The philosophic ascent does not end in the acquisition of knowledge but in communion with reality. We behold reality when we find that reality within ourselves and we give expression to that reality in myth, parable, and metaphor. We give expression to our reality in poetry, be it the poetry of Shelley's Prometheus Unbound or of Schopenhauer's The World as Will and Idea, for philosophers wrong themselves when they think they are disclosing the truth about the external world while all the time they are shaping their own inner reality in imaginative forms, as real and as fanciful as the camels and squirrels a child forms in the sailing clouds.
Examining the detailed arguments of the various hypotheses does not fall within the scope of this short article. In any case there is no dearth of erudite scrutinizations of these, noting a fault here, detecting an actual or a presumed fallacy there. While these learned investigations have their proper place and function and while they constitute a healthy and enjoyable exercise of the intellect, I venture to say that they do more harm than good when they blind us to the lesson Plato meant his readers to find in the dialogue. I maintain that Plato composed the Parmenides neither to confirm nor to refute nor yet to elucidate Parmenides' doctrine of the One. Plato comes nearest to doing that in the Sophist. But our dialogue leads us over the arid deductions of the successive hypotheses to the clear vision conveyed in its concluding assertion that, ' whatever we assume to be or not to be, it will seem that both the One and the Many, will be, both in relation to themselves and to each other, all things and no-thing.'
To sum up I reproduce the opening paragraph of the final section of Chapter Eight of Plato: An Interpretation:
The second part of the Parmenides is wholly what Plato
plainly says it is, an exercise in dialectic (in the sense
of the Republic) -- an exercise intended to bring out the
twin core-lessons of dialectic:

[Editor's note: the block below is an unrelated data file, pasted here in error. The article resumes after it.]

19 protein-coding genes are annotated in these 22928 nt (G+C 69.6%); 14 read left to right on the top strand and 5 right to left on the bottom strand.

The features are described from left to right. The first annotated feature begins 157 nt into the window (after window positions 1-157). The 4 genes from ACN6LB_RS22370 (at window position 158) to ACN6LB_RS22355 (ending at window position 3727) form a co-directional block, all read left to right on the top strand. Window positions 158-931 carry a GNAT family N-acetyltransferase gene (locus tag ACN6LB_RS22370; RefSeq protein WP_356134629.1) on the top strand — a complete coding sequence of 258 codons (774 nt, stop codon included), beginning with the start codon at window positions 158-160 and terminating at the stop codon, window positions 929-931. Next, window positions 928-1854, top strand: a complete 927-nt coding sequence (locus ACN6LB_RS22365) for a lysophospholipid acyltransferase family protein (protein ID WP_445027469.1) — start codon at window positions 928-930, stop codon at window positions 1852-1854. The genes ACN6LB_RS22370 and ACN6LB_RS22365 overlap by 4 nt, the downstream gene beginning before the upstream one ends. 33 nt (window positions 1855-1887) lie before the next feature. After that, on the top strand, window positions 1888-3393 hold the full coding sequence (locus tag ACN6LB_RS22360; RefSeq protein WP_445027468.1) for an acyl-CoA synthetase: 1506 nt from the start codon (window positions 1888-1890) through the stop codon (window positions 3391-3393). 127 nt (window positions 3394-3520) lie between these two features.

(1) Logically, no determinate statement is simply true; no
determinate statement can be permitted the mortal hubris of
pretending to finality; if it does it can always be shown to
be false; to understand any statement we have to attend not
only to what it says but also to what it does not say.
(2) Metaphysically, no particular, finite, determinate
thing can claim simply to be; in itself and by itself it
cannot have the intelligibility of reality; the question
can always be put to it, 'Whence and wherefor art thou?';
to be justified, its particular, finite, determinate
actuality has to be effaced in other than itself. And all
of this is nothing but the germination of the seed of the
Socratic elenchus. The scholarly dissections, analyses, and
criticisms of the hypotheses and arguments of the second
part of the Parmenides are a good intellectual game, but
when they are thought to give us (or, more often, to
annihilate) the meaning or the essence of the Parmenides
(or of any dialogue of Plato), they are far worse than
useless; they are deadly. In endlessly splitting and
resplitting the husks they let the kernel go to waste. The
only way to appropriate the whole seed is to plant it in
living intelligence, to flower there and bear fruit that
the erudite cannot detect in the seed however minutely they
may dissect it or under however powerful a logical
microscope they may examine it.
(c) D. R. Khashaba 2014